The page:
I used a tubing cutter to shorten the handle, then used a dremel with a cutting disk to cut the keyway in the handle, then marked and drilled the measurements on the cabinet for the new handle placement. I will install rivnuts and reattach the handles with 1/4-20 hex bolts.
I am going to attach the side cabinet to my main chest using rivnuts and 1/4-20 stainless fasteners top and bottom.
I used a spot welder to weld the tabs of the cabinet to the face of the cabinet, then ground them flat using a flap wheel on my grinder.
I used a dremel to cut in the slot for the case lock catch and will rivet in the lock catch once it gets powder coated.
Drawer was powder coated using 2 coat gloss powder coating. Once I got it back, I added the slides and began prepping the drag chain and power lead for installation. This was my first project that I had powder coated, so I learned a little about finishing before getting it over to powder coating, but overall I am very happy with the results.
Drawer slides installed.
My tack welds ended up showing through, which I felt they would and a few ended up popping in the oven, but overall, I am very happy with how it turned out.
Lock latch installed.
I used 8-32 stainless machine screws with lock washers and nuts to secure the lock latch to the back of the case.
To install the drag chain at the back of the case, I laid the drawer on the floor, pulled the drag chain through the port on the back of the cabinet and then set it in the drawer. I did not secure it inside the box first so that I would have some working room to get the drag chain and cable secured to the back of the box.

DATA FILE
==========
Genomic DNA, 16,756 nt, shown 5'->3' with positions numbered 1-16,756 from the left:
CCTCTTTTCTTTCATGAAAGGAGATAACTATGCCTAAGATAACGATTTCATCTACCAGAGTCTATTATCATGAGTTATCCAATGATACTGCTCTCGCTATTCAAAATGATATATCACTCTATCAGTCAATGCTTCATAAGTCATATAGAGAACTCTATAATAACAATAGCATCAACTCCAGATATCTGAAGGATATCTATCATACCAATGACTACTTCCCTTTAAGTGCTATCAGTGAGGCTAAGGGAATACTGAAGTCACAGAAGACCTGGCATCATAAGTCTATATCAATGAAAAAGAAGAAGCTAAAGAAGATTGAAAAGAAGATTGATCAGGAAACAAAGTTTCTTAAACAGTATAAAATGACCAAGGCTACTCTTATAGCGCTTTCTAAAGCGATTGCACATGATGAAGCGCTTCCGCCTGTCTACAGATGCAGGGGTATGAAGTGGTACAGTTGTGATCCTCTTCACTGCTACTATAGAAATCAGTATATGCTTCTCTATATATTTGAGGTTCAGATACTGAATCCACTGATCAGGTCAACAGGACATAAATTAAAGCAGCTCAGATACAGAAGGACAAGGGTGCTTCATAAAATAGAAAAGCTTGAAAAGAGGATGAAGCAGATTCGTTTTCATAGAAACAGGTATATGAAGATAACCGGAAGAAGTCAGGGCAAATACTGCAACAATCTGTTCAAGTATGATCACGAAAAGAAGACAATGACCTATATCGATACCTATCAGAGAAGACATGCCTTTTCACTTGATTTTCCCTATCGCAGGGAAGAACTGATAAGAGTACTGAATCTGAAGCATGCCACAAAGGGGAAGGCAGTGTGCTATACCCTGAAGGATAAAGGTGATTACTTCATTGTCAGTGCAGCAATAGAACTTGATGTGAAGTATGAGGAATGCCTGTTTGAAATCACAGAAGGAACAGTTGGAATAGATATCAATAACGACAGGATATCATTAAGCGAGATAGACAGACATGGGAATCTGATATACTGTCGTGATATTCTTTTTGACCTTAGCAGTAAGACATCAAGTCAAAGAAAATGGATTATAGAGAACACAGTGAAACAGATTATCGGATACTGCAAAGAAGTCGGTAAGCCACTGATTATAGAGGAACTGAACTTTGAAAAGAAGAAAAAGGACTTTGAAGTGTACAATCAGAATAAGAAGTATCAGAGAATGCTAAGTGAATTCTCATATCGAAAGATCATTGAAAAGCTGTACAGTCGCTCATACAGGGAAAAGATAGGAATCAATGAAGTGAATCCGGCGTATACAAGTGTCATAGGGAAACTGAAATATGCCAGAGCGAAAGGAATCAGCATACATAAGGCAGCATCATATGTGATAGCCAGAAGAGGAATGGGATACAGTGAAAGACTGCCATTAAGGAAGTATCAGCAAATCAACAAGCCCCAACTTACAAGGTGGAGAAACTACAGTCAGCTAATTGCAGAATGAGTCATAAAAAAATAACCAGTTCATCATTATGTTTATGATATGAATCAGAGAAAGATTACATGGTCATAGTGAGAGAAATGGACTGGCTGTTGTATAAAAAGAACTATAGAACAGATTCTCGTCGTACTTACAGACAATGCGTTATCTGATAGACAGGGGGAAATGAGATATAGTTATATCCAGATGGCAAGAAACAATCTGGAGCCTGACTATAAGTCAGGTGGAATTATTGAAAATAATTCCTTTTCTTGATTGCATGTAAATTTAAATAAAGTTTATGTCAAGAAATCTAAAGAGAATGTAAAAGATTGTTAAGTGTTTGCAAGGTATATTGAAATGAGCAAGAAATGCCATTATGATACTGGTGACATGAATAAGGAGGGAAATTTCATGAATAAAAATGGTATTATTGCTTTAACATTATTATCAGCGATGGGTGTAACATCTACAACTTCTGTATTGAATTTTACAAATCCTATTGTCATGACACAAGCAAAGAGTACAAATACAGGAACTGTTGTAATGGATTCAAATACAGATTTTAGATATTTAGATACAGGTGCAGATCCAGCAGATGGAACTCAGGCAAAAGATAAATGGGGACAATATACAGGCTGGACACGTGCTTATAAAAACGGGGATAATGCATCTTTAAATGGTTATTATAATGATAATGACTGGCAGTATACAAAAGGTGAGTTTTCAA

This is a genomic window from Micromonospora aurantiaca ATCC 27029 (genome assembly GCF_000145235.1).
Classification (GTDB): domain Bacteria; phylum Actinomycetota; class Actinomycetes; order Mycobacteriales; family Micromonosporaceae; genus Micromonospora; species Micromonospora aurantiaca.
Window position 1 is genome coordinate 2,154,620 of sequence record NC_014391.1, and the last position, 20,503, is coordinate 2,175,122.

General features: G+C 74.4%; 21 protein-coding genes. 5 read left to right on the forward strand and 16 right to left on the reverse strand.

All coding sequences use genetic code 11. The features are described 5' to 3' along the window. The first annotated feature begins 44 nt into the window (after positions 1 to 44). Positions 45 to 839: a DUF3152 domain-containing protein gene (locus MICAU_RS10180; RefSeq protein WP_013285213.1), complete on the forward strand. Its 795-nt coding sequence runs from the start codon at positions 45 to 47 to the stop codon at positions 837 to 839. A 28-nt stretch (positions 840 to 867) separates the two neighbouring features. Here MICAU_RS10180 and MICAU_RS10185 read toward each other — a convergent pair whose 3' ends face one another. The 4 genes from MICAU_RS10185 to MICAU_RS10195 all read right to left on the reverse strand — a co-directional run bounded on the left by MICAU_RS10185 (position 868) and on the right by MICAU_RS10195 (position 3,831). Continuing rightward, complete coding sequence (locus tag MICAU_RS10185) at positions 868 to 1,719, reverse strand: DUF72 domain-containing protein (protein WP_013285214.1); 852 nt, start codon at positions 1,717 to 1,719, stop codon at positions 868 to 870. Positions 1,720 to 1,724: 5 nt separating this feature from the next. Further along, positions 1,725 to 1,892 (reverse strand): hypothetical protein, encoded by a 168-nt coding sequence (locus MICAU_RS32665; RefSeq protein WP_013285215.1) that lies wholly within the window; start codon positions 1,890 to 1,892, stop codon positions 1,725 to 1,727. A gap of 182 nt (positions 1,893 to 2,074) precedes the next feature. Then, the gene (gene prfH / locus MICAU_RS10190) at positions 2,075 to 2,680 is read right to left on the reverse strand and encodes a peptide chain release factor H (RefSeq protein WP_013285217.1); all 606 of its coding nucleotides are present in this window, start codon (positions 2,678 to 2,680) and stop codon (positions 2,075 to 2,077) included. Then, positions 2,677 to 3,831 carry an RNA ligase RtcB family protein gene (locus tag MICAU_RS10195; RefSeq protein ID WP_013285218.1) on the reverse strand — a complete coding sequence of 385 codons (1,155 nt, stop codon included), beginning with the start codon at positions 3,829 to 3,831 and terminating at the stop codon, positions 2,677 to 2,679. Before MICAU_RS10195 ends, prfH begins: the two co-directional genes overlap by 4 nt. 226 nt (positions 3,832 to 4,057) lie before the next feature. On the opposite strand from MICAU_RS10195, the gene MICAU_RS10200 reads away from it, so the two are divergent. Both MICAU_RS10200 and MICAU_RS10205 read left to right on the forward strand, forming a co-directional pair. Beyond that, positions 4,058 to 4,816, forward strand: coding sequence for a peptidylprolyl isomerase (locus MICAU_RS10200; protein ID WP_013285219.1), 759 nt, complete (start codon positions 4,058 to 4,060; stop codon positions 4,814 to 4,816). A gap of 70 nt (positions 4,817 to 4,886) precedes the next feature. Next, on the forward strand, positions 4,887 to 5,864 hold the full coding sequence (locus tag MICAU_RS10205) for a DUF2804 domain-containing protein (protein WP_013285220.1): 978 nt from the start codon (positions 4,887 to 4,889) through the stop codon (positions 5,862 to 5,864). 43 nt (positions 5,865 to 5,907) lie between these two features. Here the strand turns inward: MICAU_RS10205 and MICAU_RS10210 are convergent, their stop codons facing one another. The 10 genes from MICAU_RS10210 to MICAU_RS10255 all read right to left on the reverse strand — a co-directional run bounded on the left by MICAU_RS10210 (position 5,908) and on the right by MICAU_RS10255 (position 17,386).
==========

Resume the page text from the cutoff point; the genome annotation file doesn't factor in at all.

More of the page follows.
I installed rivnuts for mounting the power strip and adel clamps on the back of the drawer so that I could have the drawer installed when I was ready to secure the power strip and clamp so that I wouldn't have to fight getting nuts secured on the back of the case.
I made a bracket to hold the drag chain at an angle, sprayed it in auto primer and safety red enamel paint, installed 8-32 rivnuts where the drag chain would attach and then attached the bracket to the back of the case with 8-32 stainless machine screws, lock washers, washers and nuts.
I ended up cutting off about 8" of cord and then recrimped ends on the cable, secured it to the back of the case and then installed the drawer.
I added Kaizen foam to the lower and mid shelf, mounted the power strip, did a little cable management and am good to go!
A month and a half of working here and there and about $500 and I have my own powerbank!
And a little bit of toolporn just for the hell of it.
I did all of my drawers in Kaizen foam to allow for quick tool inventory!
Decided that $1600 was a bit too much to pay for a Snap-On KRL1099PBO box, so I decided to fabricate my own side box for my current toolbox out of a Harbor Freight 7 drawer side box.
For the thread on this project, go to http://www.garagejournal.com/forum/showthread.php?t=346953